When Niyat Teweldebrhan was 8-years-old, she found herself in a jail cell with her father and brother, innocent victims of a nasty border war between her home country of Ethiopia and neighboring Eritrea near the Red Sea.
Teweldebrhan was born in Ethiopia, the second-most populated nation in Africa. For 30 years, Eritrea fought for independence against Ethiopia, and gained it in 1991.
In 1998, war broke out again between the two nations, and Eritrean-born families living in Ethiopia were subjected to deportation. Since both of Teweldebrhan’s parents were born in Eritrea, the Ethiopian government deported her entire family shortly after the war began.
When she was 8-years-old, the government loaded her family, along with families like hers, in a bus and dropped them off at the Ethiopia-Eritrea border, located in one of the poorest parts of the world near the Horn of Africa.
“It was a war zone out there,” she recalled. “When we were on the bus trying to cross the border, I saw a guy sitting next to us get shot. They took everything from us; our money, house, and car. We had to start all over once we got to Eritrea.”
Neither of Teweldebrhan’s parents got further than the sixth grade, though both of them harbored a deep love for education. They wanted their children to excel in school, and Teweldebrhan finished as one of the best students in her class.
As part of Eritrea’s nationalized school system, Teweldebrhan finished the 12th grade in a military camp where students split time between military training and education as they prepared for their future military lives after high school.
Teweldebrhan’s exceptional grades propelled her to a better life outside of the military after graduating with a 4.0 GPA. She was one of the few in her class to go to medical school, an eight-year program where graduates became general practitioners upon completion.
“I had always wanted to go into medicine because I grew up in war zones,” she said. “I lost two cousins and an uncle in those wars. I wanted to help people because I knew how important it was.”
The Eritrean government temporarily closed the medical school in 2014, two years before Teweldebrhan was expected to graduate as it underwent curriculum and leadership changes to the Eritrean military. With her future uncertain and tensions between Ethiopia and Eritrea on the rise once again, Teweldebrhan knew she had to leave.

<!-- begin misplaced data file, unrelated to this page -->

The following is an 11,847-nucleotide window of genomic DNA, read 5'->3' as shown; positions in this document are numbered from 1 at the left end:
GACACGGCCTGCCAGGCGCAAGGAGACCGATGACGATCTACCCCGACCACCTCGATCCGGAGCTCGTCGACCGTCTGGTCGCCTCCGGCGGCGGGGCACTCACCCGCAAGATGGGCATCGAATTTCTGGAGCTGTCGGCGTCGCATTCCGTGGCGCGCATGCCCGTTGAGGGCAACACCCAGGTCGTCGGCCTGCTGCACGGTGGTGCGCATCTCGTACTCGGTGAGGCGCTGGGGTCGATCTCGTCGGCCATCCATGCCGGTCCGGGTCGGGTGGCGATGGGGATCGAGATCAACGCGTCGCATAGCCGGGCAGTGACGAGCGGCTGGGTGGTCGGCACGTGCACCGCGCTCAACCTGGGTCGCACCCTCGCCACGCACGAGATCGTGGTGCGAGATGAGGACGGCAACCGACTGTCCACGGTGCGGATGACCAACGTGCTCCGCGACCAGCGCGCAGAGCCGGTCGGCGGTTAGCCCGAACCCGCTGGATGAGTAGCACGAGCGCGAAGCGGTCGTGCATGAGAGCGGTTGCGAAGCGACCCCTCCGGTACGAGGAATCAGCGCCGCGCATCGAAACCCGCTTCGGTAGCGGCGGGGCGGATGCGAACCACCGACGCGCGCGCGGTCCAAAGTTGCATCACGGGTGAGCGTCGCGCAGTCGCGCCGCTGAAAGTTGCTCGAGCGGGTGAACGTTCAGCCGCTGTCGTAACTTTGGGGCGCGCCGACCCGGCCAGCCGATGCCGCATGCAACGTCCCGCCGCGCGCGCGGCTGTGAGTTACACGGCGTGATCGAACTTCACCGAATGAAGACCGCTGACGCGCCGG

In order to escape the country, she had to pay the equivalent of $5,500 to Eritrean government officials. According to Teweldebrhan, the Eritrean government does not allow its citizens to leave the city in which you live, so the transaction was made under the table.
From there, Teweldebrhan traveled to neighboring Sudan, a country caught in the middle of its own civil war.
Shortly after arriving in Sudan, she took a bus to Uganda where she stayed with one of her sisters. It was in Uganda that Teweldebrhan got in touch with her uncle who lived in Redwood City, Calif. She applied for her student visa to stay with him and was granted asylum in July 2015.
“What are the odds that I came from one of the poorest parts of the world and ended up in one of the richest parts of the world?” she said with a laugh.
While living in Redwood City, Teweldebrhan reconnected with Bersabel Wolemariam, a childhood friend from Eritrea currently enrolled in Touro University Nevada’s College of Osteopathic Medicine.
“Bersabel said to me, ‘Girl, when are you going to apply to Touro?’” she recalled.
Teweldebrhan got her permanent residency in January 2017, shortly before applying to Touro’s Medical Health Sciences (MHS) program. After being accepted into the MHS program, Teweldebrhan moved to Southern Nevada where she and Woldemariam live as roommates.
“I think Niyat is a resilient and very hard-working person; somebody we can all look up to and learn from,” Woldemariam said.
Teweldebrhan has excelled in the MHS program and was recently accepted into Touro’s School of Physician Assistant Studies.
“One of the reasons I wanted to go to PA school is because I want to serve the underserved populations; the populations I come from,” she said.
Teweldebrahn has two sisters who also escaped from Eritrea and now live Canada, though her parents and younger brother are still in Eritrea. Her brother has spent the last three years in prison, though she says the government hasn’t given her family an explanation for why he’s there or when, or even if, he’ll get out.
It’s something that happens in nearly every Eritrean household, she added.
Teweldebrahn said it’s too dangerous for her family to leave, as many families have been shot trying to cross the border.
The internet is a luxury in Eritrea, so her parents can only speak with her when they can get to an internet café. They communicate mostly through photos, but they try to speak to each other once a month.
As for her Touro education, Teweldebrahn hopes to stay in Nevada after PA school. She’s made a nice home for herself in Southern Nevada, more than halfway across the world from where she grew up.
“I feel like all of the hardships I went through are finally paying off,” she said. “It’s tough to put into words, but it feels so good.”